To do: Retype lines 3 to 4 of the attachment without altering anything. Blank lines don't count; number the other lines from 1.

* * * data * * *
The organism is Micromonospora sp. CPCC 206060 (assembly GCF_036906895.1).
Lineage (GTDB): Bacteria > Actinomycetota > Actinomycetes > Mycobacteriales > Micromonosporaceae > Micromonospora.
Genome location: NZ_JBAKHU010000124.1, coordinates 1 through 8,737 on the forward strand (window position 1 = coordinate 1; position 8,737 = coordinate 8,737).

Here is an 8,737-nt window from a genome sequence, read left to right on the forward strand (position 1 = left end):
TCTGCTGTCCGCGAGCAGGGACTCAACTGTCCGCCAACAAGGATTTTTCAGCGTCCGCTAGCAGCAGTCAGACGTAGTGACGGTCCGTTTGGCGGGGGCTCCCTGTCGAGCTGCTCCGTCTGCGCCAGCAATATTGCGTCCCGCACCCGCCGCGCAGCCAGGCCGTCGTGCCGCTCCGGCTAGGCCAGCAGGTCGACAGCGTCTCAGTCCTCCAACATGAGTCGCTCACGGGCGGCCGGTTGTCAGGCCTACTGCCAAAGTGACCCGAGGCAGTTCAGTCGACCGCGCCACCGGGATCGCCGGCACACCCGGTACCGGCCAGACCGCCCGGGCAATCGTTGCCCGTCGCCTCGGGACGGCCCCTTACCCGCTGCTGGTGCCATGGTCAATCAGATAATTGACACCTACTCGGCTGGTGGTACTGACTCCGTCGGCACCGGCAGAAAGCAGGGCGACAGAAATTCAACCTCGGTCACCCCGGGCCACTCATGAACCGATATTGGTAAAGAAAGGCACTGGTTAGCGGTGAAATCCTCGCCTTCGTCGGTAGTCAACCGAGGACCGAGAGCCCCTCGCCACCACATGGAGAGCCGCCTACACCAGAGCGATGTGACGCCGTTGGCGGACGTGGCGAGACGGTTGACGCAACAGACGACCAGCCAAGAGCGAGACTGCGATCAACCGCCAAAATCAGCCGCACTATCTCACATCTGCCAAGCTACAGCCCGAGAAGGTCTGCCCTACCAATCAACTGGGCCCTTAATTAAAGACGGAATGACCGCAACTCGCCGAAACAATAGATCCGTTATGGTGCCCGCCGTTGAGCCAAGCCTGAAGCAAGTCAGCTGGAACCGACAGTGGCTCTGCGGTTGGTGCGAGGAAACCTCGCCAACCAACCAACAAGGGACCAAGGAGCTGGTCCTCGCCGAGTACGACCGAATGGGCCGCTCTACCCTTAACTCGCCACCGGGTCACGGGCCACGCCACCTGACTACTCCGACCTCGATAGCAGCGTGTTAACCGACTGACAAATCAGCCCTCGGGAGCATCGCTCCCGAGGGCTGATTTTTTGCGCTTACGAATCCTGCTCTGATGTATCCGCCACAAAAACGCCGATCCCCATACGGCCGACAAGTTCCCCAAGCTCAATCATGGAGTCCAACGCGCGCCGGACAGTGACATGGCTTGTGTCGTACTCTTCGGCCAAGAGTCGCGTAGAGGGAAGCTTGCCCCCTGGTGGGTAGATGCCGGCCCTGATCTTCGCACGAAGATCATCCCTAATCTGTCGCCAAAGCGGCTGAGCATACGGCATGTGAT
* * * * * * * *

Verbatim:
Genome location: NZ_JBAKHU010000124.1, coordinates 1 through 8,737 on the forward strand (window position 1 = coordinate 1; position 8,737 = coordinate 8,737).

Here is an 8,737-nt window from a genome sequence, read left to right on the forward strand (position 1 = left end):